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ABSTRACT: Fulvestrant (Faslodex) is a new type of estrogen receptor (ER) antagonist that binds, blocks, and degrades the ER, leading to reduced expression of the progesterone receptor (PgR). Unlike the selective ER modulator tamoxifen, fulvestrant is devoid of any known agonist activity. Fulvestrant has a steroidal structure that competitively binds to the ER with an affinity much greater than that of tamoxifen. After binding to fulvestrant, degradation of the ER is accelerated, ultimately resulting in a reduction in cellular ER. Immunohistochemical studies have demonstrated that a single intramuscular injection of fulvestrant results in a dose-dependent decrease in ER and PgR indices and in Ki-67 expression. At the approved 250 mg dose, the decrease in receptor positivity with fulvestrant treatment was greater than that with tamoxifen. Phase III clinical trials have demonstrated the clinical benefit of fulvestrant in the endocrine treatment of breast cancer. Among patients who progressed during adjuvant or first-line endocrine therapy, fulvestrant was at least as effective as anastrozole as second-line treatment for the primary endpoints of objective response and time to progression, and was well tolerated. After a median follow-up of 24.5 months, a combined survival analysis from two Phase III studies has shown that fulvestrant may be considered similar to anastrozole for time to death (27.4 months versus 27.7 months, respectively). For the first-line therapy of advanced breast cancer in postmenopausal women, fulvestrant was shown to be active and well tolerated in a trial that compared fulvestrant 250 mg once monthly and tamoxifen 20 mg once daily. Treatment with fulvestrant has also demonstrated clinical efficacy among patients who progressed following treatment with tamoxifen followed by nonsteroidal aromatase inhibitors. The efficacy of fulvestrant in sequential endocrine therapy and in combination with other agents appears promising and active investigations are ongoing to explore the clinical potential of this novel antiestrogen.Cancer Investigation 02/2005; 23(2):173-81. · 2.24 Impact Factor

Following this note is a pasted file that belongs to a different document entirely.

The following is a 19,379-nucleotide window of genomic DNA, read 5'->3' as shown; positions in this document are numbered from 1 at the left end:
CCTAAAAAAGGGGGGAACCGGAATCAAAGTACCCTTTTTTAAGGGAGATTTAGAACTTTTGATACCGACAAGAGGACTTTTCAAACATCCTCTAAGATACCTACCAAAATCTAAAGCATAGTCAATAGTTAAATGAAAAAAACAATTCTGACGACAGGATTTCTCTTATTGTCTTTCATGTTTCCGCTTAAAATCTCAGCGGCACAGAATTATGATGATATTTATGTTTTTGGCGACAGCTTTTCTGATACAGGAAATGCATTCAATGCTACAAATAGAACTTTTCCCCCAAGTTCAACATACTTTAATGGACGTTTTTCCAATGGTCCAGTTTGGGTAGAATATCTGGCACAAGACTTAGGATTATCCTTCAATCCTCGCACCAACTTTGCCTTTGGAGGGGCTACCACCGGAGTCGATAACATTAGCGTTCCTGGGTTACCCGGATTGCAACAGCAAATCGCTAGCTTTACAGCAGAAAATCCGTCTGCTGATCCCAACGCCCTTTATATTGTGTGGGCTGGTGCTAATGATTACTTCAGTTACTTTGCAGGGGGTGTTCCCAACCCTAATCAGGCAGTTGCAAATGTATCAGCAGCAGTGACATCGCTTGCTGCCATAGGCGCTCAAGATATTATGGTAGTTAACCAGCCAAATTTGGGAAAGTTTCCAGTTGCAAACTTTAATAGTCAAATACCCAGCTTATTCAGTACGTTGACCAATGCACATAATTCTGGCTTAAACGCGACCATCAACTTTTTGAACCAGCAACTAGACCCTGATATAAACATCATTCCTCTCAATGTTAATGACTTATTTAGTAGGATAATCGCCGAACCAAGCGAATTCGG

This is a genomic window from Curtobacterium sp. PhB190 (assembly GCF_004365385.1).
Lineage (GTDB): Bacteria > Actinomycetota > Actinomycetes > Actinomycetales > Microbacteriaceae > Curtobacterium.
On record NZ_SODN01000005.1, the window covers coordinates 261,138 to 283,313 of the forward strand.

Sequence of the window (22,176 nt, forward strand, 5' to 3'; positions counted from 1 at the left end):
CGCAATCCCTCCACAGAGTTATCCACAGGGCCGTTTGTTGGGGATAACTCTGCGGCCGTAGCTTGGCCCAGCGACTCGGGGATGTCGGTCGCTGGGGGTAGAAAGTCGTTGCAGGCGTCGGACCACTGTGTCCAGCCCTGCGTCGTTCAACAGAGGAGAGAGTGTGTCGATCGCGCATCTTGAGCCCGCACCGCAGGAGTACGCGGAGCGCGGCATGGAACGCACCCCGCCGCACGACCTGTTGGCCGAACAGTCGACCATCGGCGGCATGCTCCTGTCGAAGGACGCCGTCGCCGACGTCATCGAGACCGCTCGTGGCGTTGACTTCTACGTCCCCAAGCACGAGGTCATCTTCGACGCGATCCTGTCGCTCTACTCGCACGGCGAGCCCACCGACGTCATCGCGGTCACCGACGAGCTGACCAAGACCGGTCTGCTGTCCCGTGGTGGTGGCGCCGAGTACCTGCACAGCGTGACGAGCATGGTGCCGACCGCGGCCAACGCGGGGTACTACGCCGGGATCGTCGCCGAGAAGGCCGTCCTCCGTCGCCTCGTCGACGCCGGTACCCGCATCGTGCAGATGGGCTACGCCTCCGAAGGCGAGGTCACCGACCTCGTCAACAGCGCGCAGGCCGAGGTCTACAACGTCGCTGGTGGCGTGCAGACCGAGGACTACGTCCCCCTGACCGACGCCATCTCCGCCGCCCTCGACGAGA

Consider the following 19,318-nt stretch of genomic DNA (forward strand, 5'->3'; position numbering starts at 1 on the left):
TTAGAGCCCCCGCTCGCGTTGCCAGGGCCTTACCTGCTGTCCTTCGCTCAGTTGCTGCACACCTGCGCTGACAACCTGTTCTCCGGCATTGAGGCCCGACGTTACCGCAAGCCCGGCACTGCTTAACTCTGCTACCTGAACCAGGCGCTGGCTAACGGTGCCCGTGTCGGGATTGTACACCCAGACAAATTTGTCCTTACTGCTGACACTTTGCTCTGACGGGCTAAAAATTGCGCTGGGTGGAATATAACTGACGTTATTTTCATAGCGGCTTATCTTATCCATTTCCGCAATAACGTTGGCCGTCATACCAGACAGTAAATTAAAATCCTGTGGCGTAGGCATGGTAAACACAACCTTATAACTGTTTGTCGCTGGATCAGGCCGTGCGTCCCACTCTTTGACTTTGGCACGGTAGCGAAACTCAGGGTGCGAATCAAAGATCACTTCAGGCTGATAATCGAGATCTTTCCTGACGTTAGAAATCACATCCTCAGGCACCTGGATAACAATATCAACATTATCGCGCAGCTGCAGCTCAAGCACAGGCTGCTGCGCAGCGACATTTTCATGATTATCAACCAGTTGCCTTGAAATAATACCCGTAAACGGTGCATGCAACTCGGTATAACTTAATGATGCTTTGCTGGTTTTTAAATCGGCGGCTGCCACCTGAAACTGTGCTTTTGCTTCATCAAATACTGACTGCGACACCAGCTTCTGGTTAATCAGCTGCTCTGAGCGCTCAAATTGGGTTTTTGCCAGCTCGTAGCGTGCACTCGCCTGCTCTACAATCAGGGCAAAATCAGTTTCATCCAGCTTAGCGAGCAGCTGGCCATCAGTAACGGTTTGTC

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ABSTRACT: Hormonal therapy is the preferred systemic treatment for recurrent or metastatic, post-menopausal hormone-receptor-positive breast cancer. Previous studies have shown that there is no cross-resistance between exemestane and reversible aromatase inhibitors. Exposure to hormonal therapy does not hamper later response to chemotherapy. Patients with locally advanced or metastatic, hormonal receptor positive or unknown, breast cancer were treated with oral anastrozole, until disease progression, followed by oral exemestane until new evidence of disease progression. The primary end point of the study was clinical benefit, defined as the sum of complete responses (CR), partial responses (PR) and > 24 weeks stable disease (SD). In all, 100 patients were enrolled in the study. Anastrozole produced eight CR and 19 PR for an overall response rate of 27% (95% CI: 18.6-36.8%). An additional 46 patients had long-term (> 24 weeks) SD for an overall clinical benefit of 73% (95% CI: 63.2-81.4). Median time to progression (TTP) was 11 months (95% CI: 10-12). A total of 50 patients were evaluated for the second-line treatment: exemestane produced one CR and three PR; 25 patients had SD which lasted > or = 6 months in 18 patients. Median TTP was 5 months. Toxicity of treatment was low. Our study confirms that treatment with sequential hormonal agents can extend the period of time during which endocrine therapy can be used, thereby deferring the decision to use chemotherapy.British Journal of Cancer 06/2005; 92(9):1621-5. · 5.08 Impact Factor